A manifesto? Really?
Why? Because presentations can change the world – or at least your little bit of it. Take a look around you: there’s a lot wrong with the world. On the big political scale, internationally and globally, at your local and regional level, in your school, your church or mosque or synagogue, or whatever. Frankly there is bound to be something at work that could be better.
Sometimes you need to step up to the plate and say something.
And “Presentations” – in the widest sense – are how you can do that.
Presentations are all about changing something
(Don’t believe me? Think Brexit, think Trump – you might not like how things turned out, but they turned out that way because some people were better at presenting themselves than others).
But most presentations suck, fail and only succeed in wasting time and on a bad day make people what to kill themselves with boardome. On a really bad day they might make the audience want to kill the presenter, too.
Our mission – our manifesto – is to share the science of what works in presenting to help you change the world. That’s no small task – we like to think big
I’m not suggesting that all presentations suck, or that all presentation trainers are bad, just that most of them could be better, because most presentations training (in my experience) is based upon what the trainer has found to work for them as a speaker. But unless the trainee is the same kind of presenter working with the same kind of material in the same kind of environment to the same kind of audience, this approach can fall flat on its face. That’s why we work as much as possible withe research science of what works. (Yes, I know, I’m fully aware of the irony of that sentence including the words “in my experience”. 😉 )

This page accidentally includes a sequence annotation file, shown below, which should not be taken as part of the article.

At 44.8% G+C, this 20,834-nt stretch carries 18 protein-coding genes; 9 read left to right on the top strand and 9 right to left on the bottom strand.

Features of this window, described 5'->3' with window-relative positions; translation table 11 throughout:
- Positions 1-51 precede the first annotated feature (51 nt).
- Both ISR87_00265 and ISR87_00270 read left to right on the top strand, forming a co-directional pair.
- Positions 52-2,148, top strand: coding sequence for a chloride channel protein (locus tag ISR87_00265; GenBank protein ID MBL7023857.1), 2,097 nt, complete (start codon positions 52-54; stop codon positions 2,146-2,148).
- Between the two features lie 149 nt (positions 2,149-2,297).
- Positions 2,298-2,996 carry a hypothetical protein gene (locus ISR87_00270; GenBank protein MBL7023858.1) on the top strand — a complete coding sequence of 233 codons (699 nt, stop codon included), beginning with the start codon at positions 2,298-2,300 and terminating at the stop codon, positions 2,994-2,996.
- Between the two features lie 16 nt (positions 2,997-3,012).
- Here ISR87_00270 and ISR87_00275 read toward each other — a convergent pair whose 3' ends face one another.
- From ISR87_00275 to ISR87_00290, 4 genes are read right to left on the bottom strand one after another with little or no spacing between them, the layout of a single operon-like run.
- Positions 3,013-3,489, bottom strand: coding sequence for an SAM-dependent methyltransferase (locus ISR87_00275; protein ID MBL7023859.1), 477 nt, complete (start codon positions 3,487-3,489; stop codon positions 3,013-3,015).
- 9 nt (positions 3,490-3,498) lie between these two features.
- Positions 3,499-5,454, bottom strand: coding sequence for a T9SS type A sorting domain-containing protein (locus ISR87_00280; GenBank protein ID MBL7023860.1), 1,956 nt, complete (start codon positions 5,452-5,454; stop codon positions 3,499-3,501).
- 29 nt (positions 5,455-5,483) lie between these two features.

Let’s take an example. Most audiences like and want (and most presenters try to give) a cut-and-dried presentation that is clear and essentially linear. Great. If you do that your audience will give you better feedback scores 😉 but if you’re trying to help your audience understand and remember something, the best approach is to include at least some jumping around and looping back to topics. Make them work a bit. It might make them think you’re less organised, but it improves their retention of your content. So which would you rather be – popular or effective? In the long term, of course, the latter helps the former too, so it’s a bit of a trick question, to be honest… you just have to have the guts to stick with it. We’ve got the science on our side, but it might not be what you want to hear if you regard presentations as just something to do, rather a way to change your bit of the world.
We might not be right for you – and that’s fine – if you get in touch, we might even be able to point you to someone that’s a better match (after all, there are lots of presentations trainers around and most of us talk to each other!). On the other hand, if we are right for you we’ll stick our necks out and say that you’ll find working with us worthwhile so much that if you don’t, we’re free.